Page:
skull and crossbones malware


    CryptoMix is another ransomware family that is trying to earn money by encrypting victims files and coercing them into paying the ransom.
    Until recently it was more known as CryptFile2, but for reasons unknown to us it was rebranded and now it’s called CryptoMix.
    It was observed in the wild being served by the Rig-V exploit kit.

    This malware stands out from among others, but not necessarily in a good way.


    First unusual thing about this family is very large amount of money requested – 5 bitcoins is an insane amount of money (especially considering that CryptoMix is really primitive under the hood, but we’ll get to it). We don’t know how many victims have paid, but probably few were desperate enough.

    Additionally we have stumbled upon following comment discouraging anyone from paying the ransom:

    we were infected and they asked for 10 bitcoins, after some negotiations the price was lowered to 6 bitcoins. they provided 1 decrypted file to prove concept. we paid 6 bitcoins and they asked for another .6 as the c&c server will not provide the key due to late payment. after promptly paying another .6 bitcoins (about $4800 in total) there has been no communication from them! its been 2 weeks and nothing.

    We can’t verify if this is true, but it sounds plausible – if someone is desperate enough to pay 6 bitcoins for his files, he probably can be coerced into paying even more. As usual, we discourage anyone from supporting the criminals by paying the ransom.

    Payment portal

    Additionally CryptoMix doesn’t have any payment portal in the Tor network. Or any payment portal, for that matter – victim have to write an email and literally wait some time before malware operators kindly send the decryption keys
    (assuming that they will do it, instead of bargaining for even more money).

    For example, ransom message can look like this (most recent variant):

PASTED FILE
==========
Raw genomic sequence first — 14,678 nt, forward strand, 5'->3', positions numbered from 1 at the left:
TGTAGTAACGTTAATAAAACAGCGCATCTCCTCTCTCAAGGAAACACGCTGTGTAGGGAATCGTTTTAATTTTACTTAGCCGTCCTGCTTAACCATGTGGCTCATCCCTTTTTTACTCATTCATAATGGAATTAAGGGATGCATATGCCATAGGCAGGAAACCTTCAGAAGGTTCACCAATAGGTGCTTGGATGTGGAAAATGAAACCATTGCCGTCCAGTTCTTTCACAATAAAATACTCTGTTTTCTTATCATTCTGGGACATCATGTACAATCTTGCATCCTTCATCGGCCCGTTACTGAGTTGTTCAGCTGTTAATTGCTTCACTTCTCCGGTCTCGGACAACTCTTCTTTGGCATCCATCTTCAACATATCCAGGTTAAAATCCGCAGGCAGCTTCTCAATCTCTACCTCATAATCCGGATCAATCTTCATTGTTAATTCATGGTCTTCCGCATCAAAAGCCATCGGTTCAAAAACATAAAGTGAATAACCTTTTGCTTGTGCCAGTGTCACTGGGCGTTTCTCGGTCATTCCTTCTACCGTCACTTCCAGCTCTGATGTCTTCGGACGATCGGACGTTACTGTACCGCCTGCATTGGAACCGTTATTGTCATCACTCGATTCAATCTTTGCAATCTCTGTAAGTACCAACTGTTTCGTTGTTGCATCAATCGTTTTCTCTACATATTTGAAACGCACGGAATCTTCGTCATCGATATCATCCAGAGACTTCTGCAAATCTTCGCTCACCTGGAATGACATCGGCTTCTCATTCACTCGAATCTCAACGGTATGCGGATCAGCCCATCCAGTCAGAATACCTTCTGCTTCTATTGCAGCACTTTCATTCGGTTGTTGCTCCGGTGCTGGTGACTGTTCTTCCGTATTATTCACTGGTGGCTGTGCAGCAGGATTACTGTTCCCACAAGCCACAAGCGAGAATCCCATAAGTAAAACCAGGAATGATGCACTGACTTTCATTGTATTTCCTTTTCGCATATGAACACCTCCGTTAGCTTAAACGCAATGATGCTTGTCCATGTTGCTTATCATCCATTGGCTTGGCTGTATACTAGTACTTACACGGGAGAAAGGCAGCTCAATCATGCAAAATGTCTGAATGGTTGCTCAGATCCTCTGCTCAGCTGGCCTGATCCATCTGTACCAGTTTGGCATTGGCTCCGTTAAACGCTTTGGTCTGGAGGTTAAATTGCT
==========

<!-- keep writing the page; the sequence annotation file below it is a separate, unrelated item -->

Or like this (older variant):

    We don’t think that this strategy was well thought out. First of all, using emails for communication with victims is bothersome and need constant attention.
    Automated portal would be much more reliable and secure for both sides. Additionally, emails are prone to being deleted/locked, effectively cutting malware authors from their “clients”.


    Content of exchanged emails is very unusual too. Actors claim to be a charity organization (!) that is going to sponsor presents and medical help for children. For example:

    That’s really original, but unfortunately also obviously false.

    Technical analysis

    Leaving aside strange quirks of ransomware “interface”, let’s get more technical. In its heart, CryptoMix is just a bare bones encryptor – it doesn’t have any fancy features, it doesn’t have a web portal, it doesn’t change user wallpaper, the only thing it does is encrypting every file on the victim’s disk and on the mounted network drives.

    CryptoMix is protected by a very primitive packer – the real binary is stored in resources, and xored with a hardcoded key. For some reason, Cuckoo has problems with automatic unpacking of cryptomixer, so we had to write our own unpacker. Using pefile and Yara is very easy:

    After decryption ransomware checks whether it’s being debugged – but no antiVM techniques are employed, so everything works as it should under VirtualBox.

    Before file encryption starts, the ransomware checks internet connectivity (using InternetOpenUrl function). If everything is ok, an encryption key is generated on victim’s PC and sent to the C&C server.
    Otherwise, depending on malware version, either a hardcoded encryption key is used or malware is spinning in an infinite loop until the internet connection is restored.

    The main function can be expressed as follows:

    After encryption key is generated/selected, it is stored in windows registry. Registry key used for malware specific data varies depending on version, but for example SoftWare\Microsoft\Windows\Shell\Nodes Slots, SoftWare\Microsoft\Windows\Shell\FlashPlayerPluginK or Software\Adobe Reader LicensionSoftWare\AdobeLicensionSoftWare can be used (malware probably tries to hide its presence by impersonating another software).

    The list of supported extensions constains more than 1250 entries: